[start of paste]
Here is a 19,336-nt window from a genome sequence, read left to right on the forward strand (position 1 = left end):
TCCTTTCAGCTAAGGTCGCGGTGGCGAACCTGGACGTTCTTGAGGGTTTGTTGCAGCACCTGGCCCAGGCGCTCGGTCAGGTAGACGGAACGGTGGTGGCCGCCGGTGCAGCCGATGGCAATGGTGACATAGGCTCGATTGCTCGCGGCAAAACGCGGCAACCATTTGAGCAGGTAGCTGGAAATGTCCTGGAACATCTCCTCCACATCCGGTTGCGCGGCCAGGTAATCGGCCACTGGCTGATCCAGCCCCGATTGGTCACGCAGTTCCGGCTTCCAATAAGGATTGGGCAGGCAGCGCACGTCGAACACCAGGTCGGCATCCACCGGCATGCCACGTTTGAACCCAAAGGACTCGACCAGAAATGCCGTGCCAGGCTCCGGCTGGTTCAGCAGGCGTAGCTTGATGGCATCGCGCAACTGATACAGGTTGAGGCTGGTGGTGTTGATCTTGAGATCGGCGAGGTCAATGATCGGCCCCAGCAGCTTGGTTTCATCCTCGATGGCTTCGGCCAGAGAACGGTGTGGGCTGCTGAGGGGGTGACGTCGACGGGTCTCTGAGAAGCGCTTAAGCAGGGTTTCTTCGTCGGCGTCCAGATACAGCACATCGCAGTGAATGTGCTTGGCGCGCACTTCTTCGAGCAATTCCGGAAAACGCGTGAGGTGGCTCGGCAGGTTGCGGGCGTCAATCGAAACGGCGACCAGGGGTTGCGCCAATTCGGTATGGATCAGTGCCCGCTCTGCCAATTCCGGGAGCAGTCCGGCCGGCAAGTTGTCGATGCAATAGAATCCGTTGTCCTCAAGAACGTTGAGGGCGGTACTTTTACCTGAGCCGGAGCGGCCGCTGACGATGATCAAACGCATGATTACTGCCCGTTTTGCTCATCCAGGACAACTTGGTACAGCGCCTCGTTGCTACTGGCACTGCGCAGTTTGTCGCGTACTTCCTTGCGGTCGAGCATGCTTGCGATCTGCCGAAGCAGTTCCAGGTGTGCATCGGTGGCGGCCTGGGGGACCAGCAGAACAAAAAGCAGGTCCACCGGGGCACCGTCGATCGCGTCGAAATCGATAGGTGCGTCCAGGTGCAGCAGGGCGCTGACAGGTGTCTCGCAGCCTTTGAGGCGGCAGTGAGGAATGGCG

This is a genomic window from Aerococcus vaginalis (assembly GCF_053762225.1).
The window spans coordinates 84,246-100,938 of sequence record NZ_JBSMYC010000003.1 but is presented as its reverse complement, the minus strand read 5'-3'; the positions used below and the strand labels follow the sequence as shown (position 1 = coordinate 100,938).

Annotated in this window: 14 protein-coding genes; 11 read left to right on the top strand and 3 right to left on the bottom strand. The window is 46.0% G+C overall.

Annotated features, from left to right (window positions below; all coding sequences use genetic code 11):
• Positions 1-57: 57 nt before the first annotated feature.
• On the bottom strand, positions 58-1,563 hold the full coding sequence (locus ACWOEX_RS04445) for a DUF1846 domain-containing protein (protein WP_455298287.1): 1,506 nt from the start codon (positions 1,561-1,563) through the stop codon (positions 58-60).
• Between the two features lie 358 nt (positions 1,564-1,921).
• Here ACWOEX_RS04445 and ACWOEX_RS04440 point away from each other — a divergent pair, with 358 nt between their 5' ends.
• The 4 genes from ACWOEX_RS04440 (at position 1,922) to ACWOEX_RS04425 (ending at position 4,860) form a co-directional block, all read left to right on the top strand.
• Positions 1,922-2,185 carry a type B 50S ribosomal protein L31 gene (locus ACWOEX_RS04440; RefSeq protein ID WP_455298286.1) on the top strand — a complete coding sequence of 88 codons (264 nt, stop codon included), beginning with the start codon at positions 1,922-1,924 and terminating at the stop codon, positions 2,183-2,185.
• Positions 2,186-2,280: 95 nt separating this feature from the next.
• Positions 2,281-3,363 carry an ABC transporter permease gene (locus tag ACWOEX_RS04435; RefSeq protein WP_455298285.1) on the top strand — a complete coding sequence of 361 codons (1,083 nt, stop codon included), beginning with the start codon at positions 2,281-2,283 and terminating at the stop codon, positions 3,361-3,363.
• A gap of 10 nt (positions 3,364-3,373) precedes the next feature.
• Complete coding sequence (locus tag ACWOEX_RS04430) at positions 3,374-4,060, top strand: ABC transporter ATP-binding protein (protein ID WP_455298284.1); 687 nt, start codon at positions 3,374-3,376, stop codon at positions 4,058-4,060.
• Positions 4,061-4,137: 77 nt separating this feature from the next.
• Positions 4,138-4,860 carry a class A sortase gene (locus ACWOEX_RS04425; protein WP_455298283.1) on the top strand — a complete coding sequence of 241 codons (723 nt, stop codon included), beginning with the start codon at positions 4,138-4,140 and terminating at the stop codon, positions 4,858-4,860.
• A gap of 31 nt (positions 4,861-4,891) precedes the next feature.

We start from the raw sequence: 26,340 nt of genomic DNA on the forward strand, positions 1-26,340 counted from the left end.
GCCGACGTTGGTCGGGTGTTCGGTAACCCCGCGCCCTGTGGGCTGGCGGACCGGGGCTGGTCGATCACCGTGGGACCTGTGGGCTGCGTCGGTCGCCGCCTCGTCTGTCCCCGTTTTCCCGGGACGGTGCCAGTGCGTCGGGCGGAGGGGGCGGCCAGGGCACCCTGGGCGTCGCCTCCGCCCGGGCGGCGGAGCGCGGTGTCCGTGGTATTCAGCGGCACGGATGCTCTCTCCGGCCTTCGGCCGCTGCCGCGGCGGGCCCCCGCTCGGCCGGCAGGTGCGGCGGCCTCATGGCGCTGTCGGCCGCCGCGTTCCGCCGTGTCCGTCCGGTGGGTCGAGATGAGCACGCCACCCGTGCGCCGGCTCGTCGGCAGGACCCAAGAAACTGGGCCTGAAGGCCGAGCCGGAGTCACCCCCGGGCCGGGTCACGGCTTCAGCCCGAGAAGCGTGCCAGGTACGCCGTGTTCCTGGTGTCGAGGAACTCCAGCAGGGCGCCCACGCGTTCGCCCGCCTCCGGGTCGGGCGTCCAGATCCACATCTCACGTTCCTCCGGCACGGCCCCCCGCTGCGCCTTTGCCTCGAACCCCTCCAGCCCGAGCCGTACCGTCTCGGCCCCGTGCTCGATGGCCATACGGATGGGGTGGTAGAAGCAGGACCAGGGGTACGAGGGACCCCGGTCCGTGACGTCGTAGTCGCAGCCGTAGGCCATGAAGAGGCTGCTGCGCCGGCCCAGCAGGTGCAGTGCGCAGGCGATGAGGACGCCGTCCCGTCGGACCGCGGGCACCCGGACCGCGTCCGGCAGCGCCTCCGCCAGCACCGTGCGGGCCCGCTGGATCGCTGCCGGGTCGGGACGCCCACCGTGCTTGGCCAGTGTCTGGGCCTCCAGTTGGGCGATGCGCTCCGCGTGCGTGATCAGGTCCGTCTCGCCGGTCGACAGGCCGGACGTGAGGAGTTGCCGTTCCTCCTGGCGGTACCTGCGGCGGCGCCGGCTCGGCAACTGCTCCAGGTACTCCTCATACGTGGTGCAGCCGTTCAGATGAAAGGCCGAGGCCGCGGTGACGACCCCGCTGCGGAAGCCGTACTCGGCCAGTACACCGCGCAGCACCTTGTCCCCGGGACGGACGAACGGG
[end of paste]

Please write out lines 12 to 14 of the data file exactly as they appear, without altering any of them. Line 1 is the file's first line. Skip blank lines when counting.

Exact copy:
• Positions 1,922-2,185 carry a type B 50S ribosomal protein L31 gene (locus ACWOEX_RS04440; RefSeq protein ID WP_455298286.1) on the top strand — a complete coding sequence of 88 codons (264 nt, stop codon included), beginning with the start codon at positions 1,922-1,924 and terminating at the stop codon, positions 2,183-2,185.
• Positions 2,186-2,280: 95 nt separating this feature from the next.
• Positions 2,281-3,363 carry an ABC transporter permease gene (locus tag ACWOEX_RS04435; RefSeq protein WP_455298285.1) on the top strand — a complete coding sequence of 361 codons (1,083 nt, stop codon included), beginning with the start codon at positions 2,281-2,283 and terminating at the stop codon, positions 3,361-3,363.